David Kwong has taken two nerdy obsessions and turned them into one pretty cool career.
He’s an illusionist who studied the history of magic at Harvard University. He’s also a veteran puzzle creator and has constructed crossword puzzles for the New York Times, the LA Times and other national publications.
He marries the two obsessions with what has become his signature trick: he constructs an original crossword puzzle with a hidden message in front of a live audience. Watch him do it.
“I found my voice,” he said in a 2013 interview with the LA Times. “And that voice has landed me these major feature films and corporate engagements. Now it’s very clear: I’m bringing something new to the art form. I’m not your birthday party magician in a purple suit.”
Kwong will bring his particularly puzzling illusions to the 2016 Honors Institute, June 20-25 at Wake Forest University in North Carolina, where he will show us how we can all solve problems, find order and make situations work.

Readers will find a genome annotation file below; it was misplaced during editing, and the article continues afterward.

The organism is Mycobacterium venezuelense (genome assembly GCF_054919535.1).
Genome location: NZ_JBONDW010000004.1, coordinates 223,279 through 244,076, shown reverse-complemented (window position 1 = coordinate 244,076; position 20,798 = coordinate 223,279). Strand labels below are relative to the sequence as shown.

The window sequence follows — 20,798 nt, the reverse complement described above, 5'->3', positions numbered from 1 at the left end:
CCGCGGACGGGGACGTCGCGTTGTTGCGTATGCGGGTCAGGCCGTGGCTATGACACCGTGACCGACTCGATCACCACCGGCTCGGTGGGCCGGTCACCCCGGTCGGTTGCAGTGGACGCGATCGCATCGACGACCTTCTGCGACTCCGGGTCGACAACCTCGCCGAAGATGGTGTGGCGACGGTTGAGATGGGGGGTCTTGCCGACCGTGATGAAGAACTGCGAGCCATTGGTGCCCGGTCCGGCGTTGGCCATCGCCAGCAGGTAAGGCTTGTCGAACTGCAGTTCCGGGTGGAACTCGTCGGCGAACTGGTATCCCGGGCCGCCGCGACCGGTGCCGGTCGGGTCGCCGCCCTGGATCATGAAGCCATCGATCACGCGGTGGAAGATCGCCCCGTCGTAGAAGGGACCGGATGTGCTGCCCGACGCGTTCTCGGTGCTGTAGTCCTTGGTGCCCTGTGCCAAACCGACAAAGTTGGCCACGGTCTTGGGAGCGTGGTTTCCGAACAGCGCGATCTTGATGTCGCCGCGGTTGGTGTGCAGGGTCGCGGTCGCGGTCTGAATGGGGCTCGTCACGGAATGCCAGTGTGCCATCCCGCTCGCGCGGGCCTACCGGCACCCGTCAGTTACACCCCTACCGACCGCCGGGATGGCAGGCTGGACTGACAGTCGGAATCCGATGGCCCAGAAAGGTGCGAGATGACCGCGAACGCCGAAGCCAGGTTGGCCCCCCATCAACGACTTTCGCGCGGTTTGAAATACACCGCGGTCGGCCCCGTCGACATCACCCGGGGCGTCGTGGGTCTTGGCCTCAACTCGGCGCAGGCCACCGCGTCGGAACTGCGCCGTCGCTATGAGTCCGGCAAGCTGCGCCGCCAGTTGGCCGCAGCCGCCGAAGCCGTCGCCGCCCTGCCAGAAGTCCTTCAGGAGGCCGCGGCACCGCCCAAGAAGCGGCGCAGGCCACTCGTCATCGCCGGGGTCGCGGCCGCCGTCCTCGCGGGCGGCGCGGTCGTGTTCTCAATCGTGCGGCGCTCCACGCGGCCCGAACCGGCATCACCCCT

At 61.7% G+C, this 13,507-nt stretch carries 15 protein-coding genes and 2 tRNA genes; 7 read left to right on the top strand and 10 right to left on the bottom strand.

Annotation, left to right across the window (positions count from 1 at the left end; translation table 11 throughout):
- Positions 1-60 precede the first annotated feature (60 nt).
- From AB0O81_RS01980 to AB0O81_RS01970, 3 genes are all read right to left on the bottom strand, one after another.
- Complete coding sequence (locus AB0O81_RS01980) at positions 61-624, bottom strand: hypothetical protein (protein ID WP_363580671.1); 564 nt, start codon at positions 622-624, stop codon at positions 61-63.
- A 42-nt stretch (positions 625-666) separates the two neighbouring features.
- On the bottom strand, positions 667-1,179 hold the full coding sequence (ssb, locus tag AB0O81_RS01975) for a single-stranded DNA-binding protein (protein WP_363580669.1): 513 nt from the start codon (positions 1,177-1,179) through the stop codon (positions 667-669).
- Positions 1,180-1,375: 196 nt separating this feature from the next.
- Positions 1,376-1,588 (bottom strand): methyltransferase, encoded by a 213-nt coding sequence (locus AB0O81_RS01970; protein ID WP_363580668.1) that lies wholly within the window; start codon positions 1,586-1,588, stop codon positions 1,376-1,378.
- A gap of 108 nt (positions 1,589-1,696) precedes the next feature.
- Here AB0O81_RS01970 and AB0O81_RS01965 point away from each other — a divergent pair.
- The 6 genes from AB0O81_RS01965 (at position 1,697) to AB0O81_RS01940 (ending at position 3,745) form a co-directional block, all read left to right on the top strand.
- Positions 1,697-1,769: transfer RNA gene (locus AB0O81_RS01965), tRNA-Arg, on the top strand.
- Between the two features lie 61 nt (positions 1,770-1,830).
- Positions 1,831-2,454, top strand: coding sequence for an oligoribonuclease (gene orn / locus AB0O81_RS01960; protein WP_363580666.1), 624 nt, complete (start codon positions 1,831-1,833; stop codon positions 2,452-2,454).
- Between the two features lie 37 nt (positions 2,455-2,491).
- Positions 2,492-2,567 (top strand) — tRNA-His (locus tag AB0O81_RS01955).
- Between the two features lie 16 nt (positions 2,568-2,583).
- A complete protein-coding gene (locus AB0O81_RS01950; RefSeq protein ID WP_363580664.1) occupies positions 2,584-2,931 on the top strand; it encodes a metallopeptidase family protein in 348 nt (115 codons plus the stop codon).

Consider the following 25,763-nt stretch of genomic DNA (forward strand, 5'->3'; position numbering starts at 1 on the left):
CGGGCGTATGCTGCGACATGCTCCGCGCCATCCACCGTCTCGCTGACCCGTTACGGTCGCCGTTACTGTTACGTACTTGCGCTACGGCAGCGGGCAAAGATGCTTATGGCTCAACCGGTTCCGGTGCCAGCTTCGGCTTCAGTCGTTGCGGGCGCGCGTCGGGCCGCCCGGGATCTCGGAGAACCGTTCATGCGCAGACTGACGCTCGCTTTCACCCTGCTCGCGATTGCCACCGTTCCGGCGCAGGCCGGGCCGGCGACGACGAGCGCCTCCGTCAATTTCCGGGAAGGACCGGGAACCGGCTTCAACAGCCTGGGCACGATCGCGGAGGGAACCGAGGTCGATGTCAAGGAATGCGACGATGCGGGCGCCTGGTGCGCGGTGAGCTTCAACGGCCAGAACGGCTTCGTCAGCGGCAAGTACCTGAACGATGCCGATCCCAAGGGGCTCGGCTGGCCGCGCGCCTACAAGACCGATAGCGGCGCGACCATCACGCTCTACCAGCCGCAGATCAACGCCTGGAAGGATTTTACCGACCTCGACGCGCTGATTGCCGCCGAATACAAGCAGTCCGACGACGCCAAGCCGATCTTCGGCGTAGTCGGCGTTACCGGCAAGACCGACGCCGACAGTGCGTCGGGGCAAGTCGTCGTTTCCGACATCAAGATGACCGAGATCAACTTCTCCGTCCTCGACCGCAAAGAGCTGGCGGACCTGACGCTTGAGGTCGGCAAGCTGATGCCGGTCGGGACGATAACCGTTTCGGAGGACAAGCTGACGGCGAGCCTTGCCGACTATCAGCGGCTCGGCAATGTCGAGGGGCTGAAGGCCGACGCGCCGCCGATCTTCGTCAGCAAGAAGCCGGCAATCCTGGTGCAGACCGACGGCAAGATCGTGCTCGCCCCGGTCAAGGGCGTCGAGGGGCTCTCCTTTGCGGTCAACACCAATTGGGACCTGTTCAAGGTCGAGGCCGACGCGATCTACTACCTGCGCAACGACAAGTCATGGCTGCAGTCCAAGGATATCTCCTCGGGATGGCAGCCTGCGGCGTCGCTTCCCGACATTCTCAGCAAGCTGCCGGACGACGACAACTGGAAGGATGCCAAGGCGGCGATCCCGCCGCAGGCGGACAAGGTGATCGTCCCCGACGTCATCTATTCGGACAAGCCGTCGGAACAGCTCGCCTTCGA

His fascination with magic began as a child when he watched a simple trick performed in a pumpkin patch — and saw that his parents were stumped. He taught himself the basics with a children’s magic set and sleight-of-hand books.
After Harvard, he worked briefly in marketing for HBO before moving to Hong Kong, where he performed magic at corporate parties and cocktail hours. He then relocated to Los Angeles to work as an archivist for magician and actor Ricky Jay.
Kwong then followed his passion for film to DreamWorks, where he worked as a member of the animation story department. When he was asked to consult on a string of magical films — including “Now You See Me,” “The Incredible Burt Wonderstone” and “The Immigrant” —he saw a unique opportunity to make magic his full-time gig.
He formed the Misdirectors Guild, a group of magicians who consult on film and television projects that need expertise on illusion and subterfuge. He brought his puzzle expertise along too, serving as a puzzle consultant for television and film, such as “The Imitation Game.”
Don’t miss this magical experience — register for Honors Institute by May 27.